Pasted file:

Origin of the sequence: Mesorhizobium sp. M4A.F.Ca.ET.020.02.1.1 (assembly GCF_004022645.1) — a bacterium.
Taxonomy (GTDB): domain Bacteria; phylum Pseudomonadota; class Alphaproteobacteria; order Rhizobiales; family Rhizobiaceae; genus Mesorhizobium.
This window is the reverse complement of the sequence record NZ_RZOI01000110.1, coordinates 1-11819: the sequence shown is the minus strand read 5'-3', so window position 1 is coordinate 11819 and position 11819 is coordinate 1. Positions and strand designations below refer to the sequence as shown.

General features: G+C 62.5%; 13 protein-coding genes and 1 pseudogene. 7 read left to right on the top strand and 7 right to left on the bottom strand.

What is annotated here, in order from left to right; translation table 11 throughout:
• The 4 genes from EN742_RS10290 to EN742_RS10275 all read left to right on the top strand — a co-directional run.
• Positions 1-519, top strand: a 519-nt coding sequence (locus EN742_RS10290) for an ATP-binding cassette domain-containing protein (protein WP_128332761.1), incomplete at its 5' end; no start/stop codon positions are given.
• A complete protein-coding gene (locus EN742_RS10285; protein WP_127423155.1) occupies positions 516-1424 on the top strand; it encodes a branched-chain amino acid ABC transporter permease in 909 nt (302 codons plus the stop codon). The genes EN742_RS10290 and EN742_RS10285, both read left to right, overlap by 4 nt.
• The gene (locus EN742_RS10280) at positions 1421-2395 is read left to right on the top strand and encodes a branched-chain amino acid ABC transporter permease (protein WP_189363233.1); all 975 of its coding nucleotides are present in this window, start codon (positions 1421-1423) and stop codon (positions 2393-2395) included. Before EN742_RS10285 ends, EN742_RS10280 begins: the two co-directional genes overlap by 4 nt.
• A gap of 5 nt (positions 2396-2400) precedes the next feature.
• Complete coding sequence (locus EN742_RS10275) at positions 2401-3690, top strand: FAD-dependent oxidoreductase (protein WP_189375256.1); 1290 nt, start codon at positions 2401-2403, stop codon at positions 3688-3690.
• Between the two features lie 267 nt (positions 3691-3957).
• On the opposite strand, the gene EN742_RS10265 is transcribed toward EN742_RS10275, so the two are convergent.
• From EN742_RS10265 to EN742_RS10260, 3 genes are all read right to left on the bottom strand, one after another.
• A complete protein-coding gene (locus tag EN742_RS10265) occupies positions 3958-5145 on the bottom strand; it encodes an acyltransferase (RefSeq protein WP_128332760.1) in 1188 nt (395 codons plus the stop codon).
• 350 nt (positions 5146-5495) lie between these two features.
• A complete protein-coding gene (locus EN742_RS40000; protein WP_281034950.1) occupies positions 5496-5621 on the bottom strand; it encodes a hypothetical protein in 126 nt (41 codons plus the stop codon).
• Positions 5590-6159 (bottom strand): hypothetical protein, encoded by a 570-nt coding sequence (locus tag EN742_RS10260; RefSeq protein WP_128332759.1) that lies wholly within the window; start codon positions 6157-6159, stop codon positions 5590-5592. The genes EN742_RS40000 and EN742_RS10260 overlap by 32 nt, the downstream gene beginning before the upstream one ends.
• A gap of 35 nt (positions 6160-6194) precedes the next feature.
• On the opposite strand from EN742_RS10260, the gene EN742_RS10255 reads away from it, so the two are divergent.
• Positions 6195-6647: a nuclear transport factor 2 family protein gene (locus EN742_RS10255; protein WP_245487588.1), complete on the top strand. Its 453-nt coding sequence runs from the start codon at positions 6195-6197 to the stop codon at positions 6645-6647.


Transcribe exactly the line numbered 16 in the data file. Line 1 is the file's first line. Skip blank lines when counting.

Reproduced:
• 350 nt (positions 5146-5495) lie between these two features.